The One Familiar Place

When we move south for school
the country opens up before me like I’ve
never seen, and you laugh as I jump
at the sight of pecan trees, looming
like aliens taller than reasonable
or so it seems to me, a Kansas transplant
new to this humid land. When we stop
for dinner, from amid the unfamiliarity
looms that long longed-for purple sign.
After thirteen hours in the car, what calls my name
is Taco Bell. Chalupas give us strength
to press further south. The highway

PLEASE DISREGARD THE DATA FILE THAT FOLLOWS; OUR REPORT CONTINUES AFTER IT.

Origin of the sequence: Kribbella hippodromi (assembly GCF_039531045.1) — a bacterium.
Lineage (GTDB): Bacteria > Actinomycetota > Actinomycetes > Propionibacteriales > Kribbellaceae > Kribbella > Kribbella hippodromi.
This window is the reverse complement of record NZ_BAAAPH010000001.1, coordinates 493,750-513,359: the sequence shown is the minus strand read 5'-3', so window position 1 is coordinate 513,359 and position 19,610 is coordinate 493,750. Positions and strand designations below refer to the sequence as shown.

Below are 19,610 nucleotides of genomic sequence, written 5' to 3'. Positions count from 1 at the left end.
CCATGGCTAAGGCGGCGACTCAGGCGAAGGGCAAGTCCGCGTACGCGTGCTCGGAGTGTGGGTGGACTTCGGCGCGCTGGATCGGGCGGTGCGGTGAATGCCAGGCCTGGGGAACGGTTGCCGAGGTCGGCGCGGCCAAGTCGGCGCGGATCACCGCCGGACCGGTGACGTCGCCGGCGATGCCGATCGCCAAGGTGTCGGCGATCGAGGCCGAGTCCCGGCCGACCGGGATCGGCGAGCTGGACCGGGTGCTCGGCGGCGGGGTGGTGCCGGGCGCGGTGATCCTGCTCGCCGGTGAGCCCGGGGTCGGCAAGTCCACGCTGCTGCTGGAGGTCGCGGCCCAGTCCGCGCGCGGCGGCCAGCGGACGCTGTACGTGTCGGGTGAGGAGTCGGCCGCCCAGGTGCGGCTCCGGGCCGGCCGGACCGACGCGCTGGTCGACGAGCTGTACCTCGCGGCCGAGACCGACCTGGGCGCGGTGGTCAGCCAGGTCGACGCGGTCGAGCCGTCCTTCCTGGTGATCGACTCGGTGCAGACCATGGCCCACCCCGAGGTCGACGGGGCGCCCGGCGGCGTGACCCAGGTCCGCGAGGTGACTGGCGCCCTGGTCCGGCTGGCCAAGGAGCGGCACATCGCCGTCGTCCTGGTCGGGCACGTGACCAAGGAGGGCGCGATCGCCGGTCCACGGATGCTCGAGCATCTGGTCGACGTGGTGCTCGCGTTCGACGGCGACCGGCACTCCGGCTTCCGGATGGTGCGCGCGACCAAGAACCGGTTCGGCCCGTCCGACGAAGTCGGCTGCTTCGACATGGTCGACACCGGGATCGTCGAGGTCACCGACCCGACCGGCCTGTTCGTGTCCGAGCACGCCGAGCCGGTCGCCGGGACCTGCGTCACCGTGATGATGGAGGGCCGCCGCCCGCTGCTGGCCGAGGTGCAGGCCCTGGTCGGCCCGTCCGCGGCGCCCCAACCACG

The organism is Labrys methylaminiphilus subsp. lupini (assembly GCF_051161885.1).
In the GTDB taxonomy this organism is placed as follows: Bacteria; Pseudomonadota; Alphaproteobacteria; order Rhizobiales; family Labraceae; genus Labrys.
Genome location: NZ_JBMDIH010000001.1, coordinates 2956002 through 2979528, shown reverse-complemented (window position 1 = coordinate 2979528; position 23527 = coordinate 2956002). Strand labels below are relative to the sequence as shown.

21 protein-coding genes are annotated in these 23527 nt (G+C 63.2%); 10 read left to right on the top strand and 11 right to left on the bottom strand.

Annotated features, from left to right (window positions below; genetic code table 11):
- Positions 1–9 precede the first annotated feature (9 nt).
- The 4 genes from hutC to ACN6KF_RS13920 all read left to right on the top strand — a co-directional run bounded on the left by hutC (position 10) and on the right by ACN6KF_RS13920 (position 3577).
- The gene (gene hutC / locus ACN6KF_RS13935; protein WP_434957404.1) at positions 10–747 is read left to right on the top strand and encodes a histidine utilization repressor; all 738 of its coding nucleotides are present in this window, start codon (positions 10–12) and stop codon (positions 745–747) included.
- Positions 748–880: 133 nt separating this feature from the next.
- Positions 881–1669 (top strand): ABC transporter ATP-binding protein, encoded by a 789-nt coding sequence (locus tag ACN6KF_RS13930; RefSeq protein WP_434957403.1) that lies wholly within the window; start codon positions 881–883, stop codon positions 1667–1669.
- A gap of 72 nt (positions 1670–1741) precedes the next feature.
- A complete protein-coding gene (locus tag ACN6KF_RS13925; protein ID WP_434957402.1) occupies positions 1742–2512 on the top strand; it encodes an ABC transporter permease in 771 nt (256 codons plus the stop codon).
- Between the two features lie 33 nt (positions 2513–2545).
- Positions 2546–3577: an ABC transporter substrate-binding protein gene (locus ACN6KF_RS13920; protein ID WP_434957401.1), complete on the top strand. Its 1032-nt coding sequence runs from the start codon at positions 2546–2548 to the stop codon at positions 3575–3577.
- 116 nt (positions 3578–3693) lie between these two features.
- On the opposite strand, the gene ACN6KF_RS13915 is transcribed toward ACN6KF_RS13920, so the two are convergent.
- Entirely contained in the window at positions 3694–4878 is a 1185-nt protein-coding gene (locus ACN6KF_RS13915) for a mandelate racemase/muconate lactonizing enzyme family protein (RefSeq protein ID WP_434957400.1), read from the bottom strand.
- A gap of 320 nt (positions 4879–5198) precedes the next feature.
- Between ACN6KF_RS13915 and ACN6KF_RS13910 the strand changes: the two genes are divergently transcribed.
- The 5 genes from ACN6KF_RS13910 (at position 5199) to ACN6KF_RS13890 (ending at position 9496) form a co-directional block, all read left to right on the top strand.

slowly opens its gray mouth.

Tyler Robert Sheldon’s six books include When to Ask for Rain (Spartan Press, 2021), a Birdy Poetry Prize Finalist. He’s Editor-in-Chief MockingHeart Review, and his work has appeared in The Los Angeles Review, Pleiades, Thorny Locust, Tinderbox Poetry Journal, The Dead Mule School of Southern Literature, and other places. A Pushcart Prize nominee and winner of the Charles E. Walton Essay Award, Tyler earned his MFA at McNeese State University. He lives in Baton Rouge with his spouse, the artist and upholsterer Alex Arceneaux. They both miss the Volcano Burrito very, very much.

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